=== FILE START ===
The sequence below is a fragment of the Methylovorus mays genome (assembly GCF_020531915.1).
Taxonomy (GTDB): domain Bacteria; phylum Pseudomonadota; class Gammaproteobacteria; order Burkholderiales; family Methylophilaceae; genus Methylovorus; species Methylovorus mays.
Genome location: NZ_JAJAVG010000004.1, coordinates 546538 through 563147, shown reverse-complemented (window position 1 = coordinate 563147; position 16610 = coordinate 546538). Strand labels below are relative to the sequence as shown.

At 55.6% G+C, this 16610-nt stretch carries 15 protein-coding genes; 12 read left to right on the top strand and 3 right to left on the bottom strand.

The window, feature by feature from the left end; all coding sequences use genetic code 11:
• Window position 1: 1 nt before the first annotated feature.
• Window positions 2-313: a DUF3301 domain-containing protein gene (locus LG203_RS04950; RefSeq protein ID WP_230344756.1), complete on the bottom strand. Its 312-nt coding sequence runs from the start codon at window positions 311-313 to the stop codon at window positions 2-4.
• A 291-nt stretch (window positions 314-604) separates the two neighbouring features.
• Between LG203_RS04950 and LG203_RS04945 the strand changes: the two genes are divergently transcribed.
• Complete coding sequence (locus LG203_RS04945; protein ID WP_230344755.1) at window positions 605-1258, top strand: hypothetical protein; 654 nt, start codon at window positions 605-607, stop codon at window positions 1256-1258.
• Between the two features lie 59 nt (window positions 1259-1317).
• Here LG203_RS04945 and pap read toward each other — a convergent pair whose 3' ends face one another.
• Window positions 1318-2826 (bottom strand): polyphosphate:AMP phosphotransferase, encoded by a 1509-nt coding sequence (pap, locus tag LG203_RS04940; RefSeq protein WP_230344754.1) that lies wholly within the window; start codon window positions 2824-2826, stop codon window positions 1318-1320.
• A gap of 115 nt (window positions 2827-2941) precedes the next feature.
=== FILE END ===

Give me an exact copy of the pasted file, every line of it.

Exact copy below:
The sequence below is a fragment of the Methylovorus mays genome (assembly GCF_020531915.1).
Taxonomy (GTDB): domain Bacteria; phylum Pseudomonadota; class Gammaproteobacteria; order Burkholderiales; family Methylophilaceae; genus Methylovorus; species Methylovorus mays.
Genome location: NZ_JAJAVG010000004.1, coordinates 546538 through 563147, shown reverse-complemented (window position 1 = coordinate 563147; position 16610 = coordinate 546538). Strand labels below are relative to the sequence as shown.

At 55.6% G+C, this 16610-nt stretch carries 15 protein-coding genes; 12 read left to right on the top strand and 3 right to left on the bottom strand.

The window, feature by feature from the left end; all coding sequences use genetic code 11:
• Window position 1: 1 nt before the first annotated feature.
• Window positions 2-313: a DUF3301 domain-containing protein gene (locus LG203_RS04950; RefSeq protein ID WP_230344756.1), complete on the bottom strand. Its 312-nt coding sequence runs from the start codon at window positions 311-313 to the stop codon at window positions 2-4.
• A 291-nt stretch (window positions 314-604) separates the two neighbouring features.
• Between LG203_RS04950 and LG203_RS04945 the strand changes: the two genes are divergently transcribed.
• Complete coding sequence (locus LG203_RS04945; protein ID WP_230344755.1) at window positions 605-1258, top strand: hypothetical protein; 654 nt, start codon at window positions 605-607, stop codon at window positions 1256-1258.
• Between the two features lie 59 nt (window positions 1259-1317).
• Here LG203_RS04945 and pap read toward each other — a convergent pair whose 3' ends face one another.
• Window positions 1318-2826 (bottom strand): polyphosphate:AMP phosphotransferase, encoded by a 1509-nt coding sequence (pap, locus tag LG203_RS04940; RefSeq protein WP_230344754.1) that lies wholly within the window; start codon window positions 2824-2826, stop codon window positions 1318-1320.
• A gap of 115 nt (window positions 2827-2941) precedes the next feature.